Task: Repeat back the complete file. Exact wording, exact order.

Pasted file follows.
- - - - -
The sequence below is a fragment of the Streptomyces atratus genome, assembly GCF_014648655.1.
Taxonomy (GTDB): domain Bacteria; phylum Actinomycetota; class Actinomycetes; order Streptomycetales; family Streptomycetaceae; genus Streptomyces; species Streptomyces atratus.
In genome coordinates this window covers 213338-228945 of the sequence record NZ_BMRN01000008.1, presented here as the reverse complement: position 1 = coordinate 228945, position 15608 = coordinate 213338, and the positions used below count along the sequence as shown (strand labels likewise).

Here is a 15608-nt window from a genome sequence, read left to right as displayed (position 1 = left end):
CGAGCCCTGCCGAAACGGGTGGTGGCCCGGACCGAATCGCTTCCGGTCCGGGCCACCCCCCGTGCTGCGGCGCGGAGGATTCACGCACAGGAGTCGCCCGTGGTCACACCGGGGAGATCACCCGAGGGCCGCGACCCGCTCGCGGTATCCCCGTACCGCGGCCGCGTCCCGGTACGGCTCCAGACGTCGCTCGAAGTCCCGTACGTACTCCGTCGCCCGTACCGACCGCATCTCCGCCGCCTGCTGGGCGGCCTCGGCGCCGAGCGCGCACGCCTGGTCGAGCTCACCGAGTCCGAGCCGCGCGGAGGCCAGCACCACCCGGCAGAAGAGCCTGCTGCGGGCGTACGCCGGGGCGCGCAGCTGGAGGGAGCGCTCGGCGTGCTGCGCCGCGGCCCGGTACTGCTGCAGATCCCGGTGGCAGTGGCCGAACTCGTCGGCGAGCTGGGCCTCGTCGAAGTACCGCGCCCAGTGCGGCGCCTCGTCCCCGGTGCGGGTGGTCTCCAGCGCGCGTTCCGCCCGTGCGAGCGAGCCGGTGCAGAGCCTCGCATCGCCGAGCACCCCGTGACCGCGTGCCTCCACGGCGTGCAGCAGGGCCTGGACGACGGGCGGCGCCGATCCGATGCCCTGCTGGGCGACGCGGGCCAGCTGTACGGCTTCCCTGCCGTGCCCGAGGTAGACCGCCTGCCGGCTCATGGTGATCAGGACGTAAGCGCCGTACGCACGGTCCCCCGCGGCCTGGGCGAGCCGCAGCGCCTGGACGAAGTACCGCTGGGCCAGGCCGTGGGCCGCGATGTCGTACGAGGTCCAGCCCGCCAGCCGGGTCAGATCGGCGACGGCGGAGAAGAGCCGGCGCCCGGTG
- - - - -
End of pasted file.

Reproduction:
The sequence below is a fragment of the Streptomyces atratus genome, assembly GCF_014648655.1.
Taxonomy (GTDB): domain Bacteria; phylum Actinomycetota; class Actinomycetes; order Streptomycetales; family Streptomycetaceae; genus Streptomyces; species Streptomyces atratus.
In genome coordinates this window covers 213338-228945 of the sequence record NZ_BMRN01000008.1, presented here as the reverse complement: position 1 = coordinate 228945, position 15608 = coordinate 213338, and the positions used below count along the sequence as shown (strand labels likewise).

Here is a 15608-nt window from a genome sequence, read left to right as displayed (position 1 = left end):
CGAGCCCTGCCGAAACGGGTGGTGGCCCGGACCGAATCGCTTCCGGTCCGGGCCACCCCCCGTGCTGCGGCGCGGAGGATTCACGCACAGGAGTCGCCCGTGGTCACACCGGGGAGATCACCCGAGGGCCGCGACCCGCTCGCGGTATCCCCGTACCGCGGCCGCGTCCCGGTACGGCTCCAGACGTCGCTCGAAGTCCCGTACGTACTCCGTCGCCCGTACCGACCGCATCTCCGCCGCCTGCTGGGCGGCCTCGGCGCCGAGCGCGCACGCCTGGTCGAGCTCACCGAGTCCGAGCCGCGCGGAGGCCAGCACCACCCGGCAGAAGAGCCTGCTGCGGGCGTACGCCGGGGCGCGCAGCTGGAGGGAGCGCTCGGCGTGCTGCGCCGCGGCCCGGTACTGCTGCAGATCCCGGTGGCAGTGGCCGAACTCGTCGGCGAGCTGGGCCTCGTCGAAGTACCGCGCCCAGTGCGGCGCCTCGTCCCCGGTGCGGGTGGTCTCCAGCGCGCGTTCCGCCCGTGCGAGCGAGCCGGTGCAGAGCCTCGCATCGCCGAGCACCCCGTGACCGCGTGCCTCCACGGCGTGCAGCAGGGCCTGGACGACGGGCGGCGCCGATCCGATGCCCTGCTGGGCGACGCGGGCCAGCTGTACGGCTTCCCTGCCGTGCCCGAGGTAGACCGCCTGCCGGCTCATGGTGATCAGGACGTAAGCGCCGTACGCACGGTCCCCCGCGGCCTGGGCGAGCCGCAGCGCCTGGACGAAGTACCGCTGGGCCAGGCCGTGGGCCGCGATGTCGTACGAGGTCCAGCCCGCCAGCCGGGTCAGATCGGCGACGGCGGAGAAGAGCCGGCGCCCGGTG